My favorite portion of the festival is the parade. While light blue and yellow dominates the event with more Ukrainian culture than I see the entire rest of the year, the businesses from the Bloor West Business Improvement Area actively participate, and there is always a multi-cultural partner to the festival. This year, it was the Polish community, whose own festival had to be canceled for 2010 because of street construction on its traditional location on Roncesvalles.

Federal New Democratic Party leader Jack Layton walked in the Ukrainian Festival Parade on 18-September-2010

Of course, parades and festivals mean politicians, and they literally filled the stage after the parade. Amongst mayoral candidates, the diminutive Joe Pantalone walked the route and there was a significant Rocco Rossi contingent--front-runner Rob Ford's supporters were nowhere to be seen. Former Prime Minister John Turner was hosted by local City Councillor Bill Saundercook, and Member of Provincial Parliament Cheri DiNovo and Member of Parliament Gerard Kennedy wore flamboyant Ukrainian attire. The highlight in my opinion, though, was seeing Federal New Democratic Party leader Jack Layton looking healthy as he walked in the parade with candidate-designate Peggy Nash and then spoke to the audience at the beginning of the festival. Jack is indeed back!

Celebrity chef Ken Kostick, acting as Grand Marshall, opened the Ukrainian Festival by cutting a red ribbon in Toronto, Ontario on 18-September-2010

The Grand Marshall, though, was not a politician. Celebrity chef Ken Kostick was selected to emphasize a new focus on cuisine during the festival. Kostick happens to be from Winnipeg, the historical centre for Ukrainians in Canada. However, as even the Consul General put it, "Toronto today looks more Ukrainian than most Ukrainian cities." [I wonder how many in the audience processed the politics of that statement, a poke at Russians living in the Ukraine.] Or, as Gerard Kennedy put it, "Today, we are all Ukrainians."

A busker handed a recently-completed balloon to a child during the Ukrainian Festival in Toronto, Ontario on 18-September-2010

The Ukrainian Festival continues for one more day, Sunday 19-September-2010, in Bloor West Village on Bloor Street between Jane and Runnymede.

Friday, September 17, 2010

Media: Still Need the Editors

TORONTO, ONTARIO - One might think that I, of all people, would understand the value of an editor in the modern media environment. During my undergraduate years, every week during the academic year (and for some periods, every week of the year), I compiled a 500-750 word summary of the week's news called "News Beyond the Farm." Besides being widely distributed by e-mail on campus at Stanford University, whose students were its original intended audience, "News Beyond the Farm" was also published in the student newspaper of the Worcester Polytechnic Institute, Newspeak. If this web page is to be believed, it was the most popular column in that paper in early 1996. While the official web page of the publication disappeared with the cancellation of my "leland" account at Stanford, a number of issues live on in the WPI archives; it looks like the last one they published, about four months before publication stopped entirely, is still posted here.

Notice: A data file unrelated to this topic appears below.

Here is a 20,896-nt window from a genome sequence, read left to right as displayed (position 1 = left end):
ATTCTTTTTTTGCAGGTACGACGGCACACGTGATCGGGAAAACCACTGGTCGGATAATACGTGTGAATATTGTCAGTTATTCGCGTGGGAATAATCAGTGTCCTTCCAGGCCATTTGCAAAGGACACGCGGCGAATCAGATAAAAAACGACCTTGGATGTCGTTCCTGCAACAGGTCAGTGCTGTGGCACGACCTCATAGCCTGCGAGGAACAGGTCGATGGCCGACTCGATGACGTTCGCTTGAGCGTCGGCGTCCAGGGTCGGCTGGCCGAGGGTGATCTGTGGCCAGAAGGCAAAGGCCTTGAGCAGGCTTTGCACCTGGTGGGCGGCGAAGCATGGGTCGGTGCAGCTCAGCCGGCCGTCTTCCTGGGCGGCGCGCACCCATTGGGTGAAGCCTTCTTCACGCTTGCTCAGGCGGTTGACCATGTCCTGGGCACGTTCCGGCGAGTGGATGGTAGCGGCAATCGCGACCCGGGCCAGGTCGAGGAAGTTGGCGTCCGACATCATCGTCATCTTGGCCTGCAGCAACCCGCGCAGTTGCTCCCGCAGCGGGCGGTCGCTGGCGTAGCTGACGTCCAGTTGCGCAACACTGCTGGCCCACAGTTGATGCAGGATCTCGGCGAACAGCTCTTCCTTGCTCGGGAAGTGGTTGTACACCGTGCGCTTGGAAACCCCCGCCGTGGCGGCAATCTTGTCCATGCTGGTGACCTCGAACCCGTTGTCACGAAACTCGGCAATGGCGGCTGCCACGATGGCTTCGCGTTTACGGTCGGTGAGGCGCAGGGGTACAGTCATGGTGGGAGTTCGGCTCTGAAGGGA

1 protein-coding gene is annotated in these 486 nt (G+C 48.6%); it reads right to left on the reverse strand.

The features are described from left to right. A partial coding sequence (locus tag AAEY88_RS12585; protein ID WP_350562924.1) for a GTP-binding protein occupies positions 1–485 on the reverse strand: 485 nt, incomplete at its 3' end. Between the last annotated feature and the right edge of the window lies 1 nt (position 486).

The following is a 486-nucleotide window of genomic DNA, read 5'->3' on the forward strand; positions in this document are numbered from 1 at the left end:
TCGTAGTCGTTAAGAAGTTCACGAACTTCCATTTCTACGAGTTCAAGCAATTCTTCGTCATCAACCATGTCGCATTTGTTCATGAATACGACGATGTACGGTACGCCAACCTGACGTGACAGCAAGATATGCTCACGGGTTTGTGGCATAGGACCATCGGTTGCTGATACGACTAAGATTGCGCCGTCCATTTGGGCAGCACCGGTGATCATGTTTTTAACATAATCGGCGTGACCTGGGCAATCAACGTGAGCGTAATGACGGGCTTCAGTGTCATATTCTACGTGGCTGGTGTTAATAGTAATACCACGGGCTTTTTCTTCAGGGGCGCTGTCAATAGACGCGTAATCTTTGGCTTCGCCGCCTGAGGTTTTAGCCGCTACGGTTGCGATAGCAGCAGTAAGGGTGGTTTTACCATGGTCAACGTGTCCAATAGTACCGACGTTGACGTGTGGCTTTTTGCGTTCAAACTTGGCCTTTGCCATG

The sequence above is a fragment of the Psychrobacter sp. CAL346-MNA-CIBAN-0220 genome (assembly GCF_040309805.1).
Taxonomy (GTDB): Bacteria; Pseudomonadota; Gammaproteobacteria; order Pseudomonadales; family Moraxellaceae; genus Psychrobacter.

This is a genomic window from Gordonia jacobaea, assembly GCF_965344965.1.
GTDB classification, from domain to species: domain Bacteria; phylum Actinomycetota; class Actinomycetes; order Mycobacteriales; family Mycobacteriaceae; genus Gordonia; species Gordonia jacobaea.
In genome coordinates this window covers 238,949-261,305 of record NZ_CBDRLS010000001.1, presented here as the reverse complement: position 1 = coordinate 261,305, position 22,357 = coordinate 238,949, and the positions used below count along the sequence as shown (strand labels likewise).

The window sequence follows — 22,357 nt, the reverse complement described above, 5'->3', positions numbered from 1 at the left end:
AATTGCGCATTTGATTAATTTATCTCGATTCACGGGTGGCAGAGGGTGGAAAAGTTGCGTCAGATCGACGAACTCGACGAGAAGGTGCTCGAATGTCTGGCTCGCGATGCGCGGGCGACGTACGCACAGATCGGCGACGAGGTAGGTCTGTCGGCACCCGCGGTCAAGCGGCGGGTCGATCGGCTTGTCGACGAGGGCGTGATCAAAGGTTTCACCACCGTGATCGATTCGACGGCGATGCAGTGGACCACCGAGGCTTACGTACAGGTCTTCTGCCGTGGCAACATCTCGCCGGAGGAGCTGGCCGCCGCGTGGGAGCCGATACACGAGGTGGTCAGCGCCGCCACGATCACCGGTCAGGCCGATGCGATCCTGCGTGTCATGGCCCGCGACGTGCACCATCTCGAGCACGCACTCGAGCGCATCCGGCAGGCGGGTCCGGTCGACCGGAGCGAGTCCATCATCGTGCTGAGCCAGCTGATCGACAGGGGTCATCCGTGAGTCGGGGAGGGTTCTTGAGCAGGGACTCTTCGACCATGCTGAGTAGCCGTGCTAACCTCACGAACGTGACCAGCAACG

"News Beyond the Farm" wasn't popular because students lacked information. Most newspapers had all their important content on-line by time I ceased publication, but I was still getting new subscription requests. The value of the publication was in the compact format appropriate to the student lifestyle, and in the trust of the editor. The vast majority of the readers didn't know me personally, but they knew I was a student just like them whose filters were likely compatible with their own. The editorial choices that I was making were the key to the popularity.

A recent interview on the TVO podcast Search Engine with New York University professor Jay Rosen had me thinking back to "News Beyond the Farm." Rosen has been one of the thought leaders in interpreting Wikileaks. He's pointed out that Wikileaks had to provide its massive dump of United States war documents to a handful of news organizations first before full release because otherwise, with all that free information available to all, the "supply" of information would be so large compared with the demand that it would likely be ignored. Wikileaks needed the editors of reputable news organizations to make its information valuable in the information marketplace.

As time goes on, the Internet is making almost all information, now even state secrets, available to all. However, the world has long since passed the stage in which any given individual could process the information that becomes available. While search engines, RSS feeds, and other technology aids make it more tractable, there is still a need for people who know how to best utilize those tools to find the information that people will actually find interesting. In most cases, it's still multiple layers of people, in fact. A subject matter expert may use informatics tools to process the information on the Iraq war, and then a journalist may extract what the general public is likely to find interesting in what the expert has found, and then a meta-journalist (or, as I called myself fifteen years ago, a compiler) may put it in a form that someone will actually read and trust.